Through the state’s multi-tiered system of support model and as outlined in the Literacy-Based Promotion Act, kindergarten through third grade students are administered universal reading screeners three times per year to identify students at risk for reading failure that need intervention. In 2016 the LBPA was amended to include the development of individual reading plans for any student in kindergarten through third grade identified with a reading deficiency and fourth grade students promoted with a good cause exemption. This critical component ensures that interventions are documented, student progress is monitored, and parents are informed and included in the plan for student success.

For states considering the adoption of retention as an intervention strategy, communication is key. The approach must be comprehensive with state guidance for best practices and boots-on-the ground such as literacy coaches deployed to schools to support implementation. Other critical components—professional development, funding, high-quality instructional materials—must also be present and intentionally implemented.

You can read more about Mississippi’s Retention Study commissioned by the Foundation for Excellence in Education here.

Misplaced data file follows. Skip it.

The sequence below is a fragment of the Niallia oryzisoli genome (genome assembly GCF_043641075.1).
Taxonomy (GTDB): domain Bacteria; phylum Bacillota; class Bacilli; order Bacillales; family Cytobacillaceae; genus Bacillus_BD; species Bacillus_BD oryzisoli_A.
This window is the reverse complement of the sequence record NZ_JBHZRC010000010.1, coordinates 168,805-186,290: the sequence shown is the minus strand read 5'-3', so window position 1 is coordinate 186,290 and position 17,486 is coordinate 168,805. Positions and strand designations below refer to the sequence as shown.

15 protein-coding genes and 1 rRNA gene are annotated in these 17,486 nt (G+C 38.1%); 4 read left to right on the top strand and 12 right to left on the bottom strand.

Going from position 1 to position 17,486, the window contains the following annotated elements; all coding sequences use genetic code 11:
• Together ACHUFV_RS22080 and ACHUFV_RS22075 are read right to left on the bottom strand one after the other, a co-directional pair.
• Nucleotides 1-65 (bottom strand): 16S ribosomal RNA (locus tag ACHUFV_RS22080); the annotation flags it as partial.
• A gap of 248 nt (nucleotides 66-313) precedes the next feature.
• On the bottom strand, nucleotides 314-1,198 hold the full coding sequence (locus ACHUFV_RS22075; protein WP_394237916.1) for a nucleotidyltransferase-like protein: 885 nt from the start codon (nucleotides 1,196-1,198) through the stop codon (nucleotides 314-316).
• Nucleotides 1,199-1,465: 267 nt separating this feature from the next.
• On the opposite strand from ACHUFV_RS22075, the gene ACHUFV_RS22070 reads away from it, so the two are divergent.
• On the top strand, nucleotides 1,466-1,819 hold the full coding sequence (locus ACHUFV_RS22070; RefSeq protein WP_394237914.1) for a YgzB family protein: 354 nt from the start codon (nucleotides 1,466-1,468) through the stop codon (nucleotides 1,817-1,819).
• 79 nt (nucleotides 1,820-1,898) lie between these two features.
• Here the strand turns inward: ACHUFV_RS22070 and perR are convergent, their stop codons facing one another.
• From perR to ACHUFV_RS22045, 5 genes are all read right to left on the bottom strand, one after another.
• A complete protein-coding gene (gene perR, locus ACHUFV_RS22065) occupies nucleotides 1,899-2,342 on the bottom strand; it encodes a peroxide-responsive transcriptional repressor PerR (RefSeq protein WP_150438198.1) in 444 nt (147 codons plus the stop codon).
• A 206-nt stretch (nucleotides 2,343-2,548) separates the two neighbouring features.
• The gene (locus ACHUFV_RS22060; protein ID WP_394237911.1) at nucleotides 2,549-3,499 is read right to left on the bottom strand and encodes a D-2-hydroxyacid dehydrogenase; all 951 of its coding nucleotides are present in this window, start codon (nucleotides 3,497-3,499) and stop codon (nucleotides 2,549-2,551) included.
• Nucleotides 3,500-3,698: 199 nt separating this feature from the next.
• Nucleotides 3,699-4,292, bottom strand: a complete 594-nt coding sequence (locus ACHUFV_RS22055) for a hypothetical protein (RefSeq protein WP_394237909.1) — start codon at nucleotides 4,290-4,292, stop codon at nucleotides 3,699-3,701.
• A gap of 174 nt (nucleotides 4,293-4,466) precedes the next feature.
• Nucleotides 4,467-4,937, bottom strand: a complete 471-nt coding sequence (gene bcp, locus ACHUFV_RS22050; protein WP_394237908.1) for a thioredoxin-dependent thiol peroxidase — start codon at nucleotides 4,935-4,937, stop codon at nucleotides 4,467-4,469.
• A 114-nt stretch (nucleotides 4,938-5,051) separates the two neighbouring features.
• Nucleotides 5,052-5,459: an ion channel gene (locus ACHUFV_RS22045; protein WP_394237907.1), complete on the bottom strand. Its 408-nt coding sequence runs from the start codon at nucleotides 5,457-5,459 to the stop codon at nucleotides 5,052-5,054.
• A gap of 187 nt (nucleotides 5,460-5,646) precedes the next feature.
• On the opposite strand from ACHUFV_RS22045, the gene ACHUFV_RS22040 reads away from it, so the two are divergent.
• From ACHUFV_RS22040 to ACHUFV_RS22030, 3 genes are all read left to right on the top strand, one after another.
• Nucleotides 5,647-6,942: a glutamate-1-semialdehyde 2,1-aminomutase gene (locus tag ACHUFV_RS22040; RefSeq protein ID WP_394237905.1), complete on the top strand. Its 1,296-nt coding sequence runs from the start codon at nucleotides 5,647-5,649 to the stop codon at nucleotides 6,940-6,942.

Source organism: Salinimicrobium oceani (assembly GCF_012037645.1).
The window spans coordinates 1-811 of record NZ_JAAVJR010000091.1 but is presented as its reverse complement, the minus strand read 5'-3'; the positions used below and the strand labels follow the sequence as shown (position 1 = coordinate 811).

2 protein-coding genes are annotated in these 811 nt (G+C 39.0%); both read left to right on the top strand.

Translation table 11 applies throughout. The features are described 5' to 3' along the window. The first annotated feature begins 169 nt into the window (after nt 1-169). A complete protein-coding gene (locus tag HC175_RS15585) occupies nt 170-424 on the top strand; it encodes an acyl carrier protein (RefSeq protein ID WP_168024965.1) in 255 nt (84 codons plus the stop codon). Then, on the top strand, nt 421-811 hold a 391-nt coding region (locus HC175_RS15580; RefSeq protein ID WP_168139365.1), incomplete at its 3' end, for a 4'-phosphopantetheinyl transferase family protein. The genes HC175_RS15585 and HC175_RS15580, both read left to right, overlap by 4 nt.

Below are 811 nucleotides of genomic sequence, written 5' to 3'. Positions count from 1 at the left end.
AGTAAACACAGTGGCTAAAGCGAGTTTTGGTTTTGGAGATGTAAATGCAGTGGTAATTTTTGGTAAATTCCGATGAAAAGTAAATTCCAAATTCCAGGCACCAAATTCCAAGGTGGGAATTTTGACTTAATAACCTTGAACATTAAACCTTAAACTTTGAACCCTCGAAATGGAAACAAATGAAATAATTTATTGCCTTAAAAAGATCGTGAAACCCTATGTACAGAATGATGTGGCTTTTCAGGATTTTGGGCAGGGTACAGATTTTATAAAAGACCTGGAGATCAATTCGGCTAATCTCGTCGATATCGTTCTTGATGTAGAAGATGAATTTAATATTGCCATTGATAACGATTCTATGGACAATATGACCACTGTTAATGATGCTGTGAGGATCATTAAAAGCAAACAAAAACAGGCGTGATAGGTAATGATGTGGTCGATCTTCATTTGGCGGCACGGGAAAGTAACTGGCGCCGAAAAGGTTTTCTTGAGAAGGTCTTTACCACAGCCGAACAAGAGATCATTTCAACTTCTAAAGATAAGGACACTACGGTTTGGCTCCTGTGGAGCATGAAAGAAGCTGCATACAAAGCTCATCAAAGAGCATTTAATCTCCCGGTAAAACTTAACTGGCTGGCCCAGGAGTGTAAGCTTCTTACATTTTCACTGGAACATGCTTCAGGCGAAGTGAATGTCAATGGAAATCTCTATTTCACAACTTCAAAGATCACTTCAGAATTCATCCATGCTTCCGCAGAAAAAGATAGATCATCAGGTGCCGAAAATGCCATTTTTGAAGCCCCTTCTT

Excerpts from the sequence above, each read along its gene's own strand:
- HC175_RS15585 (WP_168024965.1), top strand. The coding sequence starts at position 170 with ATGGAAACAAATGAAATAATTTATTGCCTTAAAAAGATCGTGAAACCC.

Q 4. Kelly, in the webinar you talked about your approach of trying, monitoring, failing, abandoning. You gave the example of Parent Learning Centers which were unsuccessful and so you moved on to support what was working instead of sticking with the centers despite having invested a lot. How do you help other states/districts to get this lesson right up front?

Kelly Butler:

When an initiative or approach isn’t working, abandon it or pivot, quickly.

As much as schools talk about data (and there is a lot of it), too many are still not smart in how they use it. This is not just student data, but measurable outcomes in changing behaviors. I think this is due, in part, to the lack of clear goals for what specific approaches/initiatives are designed to achieve and a willingness to be honest about what’s not working and a willingness to change. Parent Centers were one example; the other was funding early literacy faculty. This effort was a total bust, so we approached the problem from a different angle instead of continuing to fund. More money after bad money is never a good idea. And that’s a big problem in education.

How to get this lesson right up front?  Be intentional about setting measurable and meaningful goals. Revisit the goals periodically to see if you are on track; adjust accordingly.  Keep the main thing the main thing (literacy achievement). If the initiative/approach is not working (even if there’s a huge investment in dollars), be prepared to abandon or pivot to stay focused on the goal.

Stay tuned for Part 2 with questions that focus on the role of higher education in educating the educators and expert insights on ensuring teacher and parent buy-in. We will also share resources for best practices and resources to go deeper.

Learn More

Are you interested in learning about how you can bring an effective and efficient structured literacy approach, grounded in the science of reading, to your school or district? Contact us today.